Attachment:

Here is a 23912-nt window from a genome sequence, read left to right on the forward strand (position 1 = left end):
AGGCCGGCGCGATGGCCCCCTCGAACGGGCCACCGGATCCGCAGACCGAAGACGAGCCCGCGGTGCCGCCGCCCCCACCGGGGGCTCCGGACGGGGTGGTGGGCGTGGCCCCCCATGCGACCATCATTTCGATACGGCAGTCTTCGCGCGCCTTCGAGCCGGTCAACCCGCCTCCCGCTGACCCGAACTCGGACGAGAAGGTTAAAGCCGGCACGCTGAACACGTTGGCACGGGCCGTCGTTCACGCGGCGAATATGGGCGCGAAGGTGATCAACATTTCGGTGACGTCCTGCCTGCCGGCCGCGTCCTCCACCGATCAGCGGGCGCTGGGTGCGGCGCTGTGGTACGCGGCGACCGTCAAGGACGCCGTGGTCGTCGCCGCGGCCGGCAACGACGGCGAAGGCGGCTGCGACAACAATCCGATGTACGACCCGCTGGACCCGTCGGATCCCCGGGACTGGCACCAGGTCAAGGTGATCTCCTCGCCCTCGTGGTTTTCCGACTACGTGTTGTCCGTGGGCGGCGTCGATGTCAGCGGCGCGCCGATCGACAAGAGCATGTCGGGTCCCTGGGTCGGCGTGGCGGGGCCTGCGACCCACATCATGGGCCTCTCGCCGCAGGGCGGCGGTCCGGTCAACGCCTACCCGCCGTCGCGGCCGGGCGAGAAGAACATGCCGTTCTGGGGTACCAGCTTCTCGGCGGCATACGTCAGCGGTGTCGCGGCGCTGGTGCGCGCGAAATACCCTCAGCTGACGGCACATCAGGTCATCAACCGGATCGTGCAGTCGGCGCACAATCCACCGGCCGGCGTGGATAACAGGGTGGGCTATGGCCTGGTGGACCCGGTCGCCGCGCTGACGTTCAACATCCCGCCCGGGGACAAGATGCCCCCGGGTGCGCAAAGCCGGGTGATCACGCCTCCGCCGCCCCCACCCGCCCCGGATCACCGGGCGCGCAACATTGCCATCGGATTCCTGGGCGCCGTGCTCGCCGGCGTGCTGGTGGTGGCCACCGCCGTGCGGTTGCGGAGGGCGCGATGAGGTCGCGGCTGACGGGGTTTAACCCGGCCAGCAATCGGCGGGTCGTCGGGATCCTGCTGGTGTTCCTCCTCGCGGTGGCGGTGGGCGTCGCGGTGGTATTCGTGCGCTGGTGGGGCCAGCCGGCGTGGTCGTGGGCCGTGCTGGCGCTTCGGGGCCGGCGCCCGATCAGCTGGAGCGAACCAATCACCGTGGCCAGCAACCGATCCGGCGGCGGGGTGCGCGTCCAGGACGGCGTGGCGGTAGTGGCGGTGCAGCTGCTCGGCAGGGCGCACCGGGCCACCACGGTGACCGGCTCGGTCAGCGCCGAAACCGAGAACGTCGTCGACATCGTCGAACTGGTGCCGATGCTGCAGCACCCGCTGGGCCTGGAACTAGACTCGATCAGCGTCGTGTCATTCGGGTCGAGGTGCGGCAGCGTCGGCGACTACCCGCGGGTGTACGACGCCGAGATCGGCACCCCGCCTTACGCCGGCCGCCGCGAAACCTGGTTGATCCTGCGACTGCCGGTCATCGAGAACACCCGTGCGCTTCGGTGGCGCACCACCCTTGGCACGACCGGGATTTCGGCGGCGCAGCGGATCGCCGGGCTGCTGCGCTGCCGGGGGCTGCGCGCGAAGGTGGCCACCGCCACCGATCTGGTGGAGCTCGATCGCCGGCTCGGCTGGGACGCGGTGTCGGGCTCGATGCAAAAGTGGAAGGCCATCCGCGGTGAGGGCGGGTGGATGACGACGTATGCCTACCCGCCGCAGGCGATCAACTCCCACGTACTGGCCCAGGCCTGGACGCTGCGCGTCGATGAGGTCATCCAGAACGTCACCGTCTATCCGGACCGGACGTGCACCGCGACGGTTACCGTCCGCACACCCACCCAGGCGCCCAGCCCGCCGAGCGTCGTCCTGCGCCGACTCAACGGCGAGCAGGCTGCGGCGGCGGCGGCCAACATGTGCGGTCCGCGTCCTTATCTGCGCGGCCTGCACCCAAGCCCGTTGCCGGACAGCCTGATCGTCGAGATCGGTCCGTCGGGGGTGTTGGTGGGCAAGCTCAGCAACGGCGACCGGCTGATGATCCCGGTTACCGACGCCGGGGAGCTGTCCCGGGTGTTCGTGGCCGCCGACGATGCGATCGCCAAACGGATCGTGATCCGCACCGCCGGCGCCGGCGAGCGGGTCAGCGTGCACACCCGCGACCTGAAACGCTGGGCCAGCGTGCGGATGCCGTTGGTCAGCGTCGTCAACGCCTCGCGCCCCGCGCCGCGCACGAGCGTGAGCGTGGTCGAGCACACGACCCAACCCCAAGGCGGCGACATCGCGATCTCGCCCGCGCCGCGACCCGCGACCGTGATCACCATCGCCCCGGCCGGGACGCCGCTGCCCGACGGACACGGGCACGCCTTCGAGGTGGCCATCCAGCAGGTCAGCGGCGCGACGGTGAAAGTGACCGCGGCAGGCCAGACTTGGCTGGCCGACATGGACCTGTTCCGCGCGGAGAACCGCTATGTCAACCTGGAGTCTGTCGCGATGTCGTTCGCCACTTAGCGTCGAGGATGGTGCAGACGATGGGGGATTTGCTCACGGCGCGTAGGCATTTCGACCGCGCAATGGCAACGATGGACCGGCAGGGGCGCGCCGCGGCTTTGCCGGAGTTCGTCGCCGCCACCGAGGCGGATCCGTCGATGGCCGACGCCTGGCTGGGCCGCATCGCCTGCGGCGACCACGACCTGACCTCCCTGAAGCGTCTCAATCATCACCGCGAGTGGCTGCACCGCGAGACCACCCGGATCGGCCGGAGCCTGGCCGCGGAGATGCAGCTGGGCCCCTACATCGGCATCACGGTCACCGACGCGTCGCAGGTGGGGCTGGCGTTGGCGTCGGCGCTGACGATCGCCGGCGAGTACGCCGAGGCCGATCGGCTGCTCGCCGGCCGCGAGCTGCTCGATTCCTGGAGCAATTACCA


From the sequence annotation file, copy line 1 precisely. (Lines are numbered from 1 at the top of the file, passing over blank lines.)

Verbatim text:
Here is a 23912-nt window from a genome sequence, read left to right on the forward strand (position 1 = left end):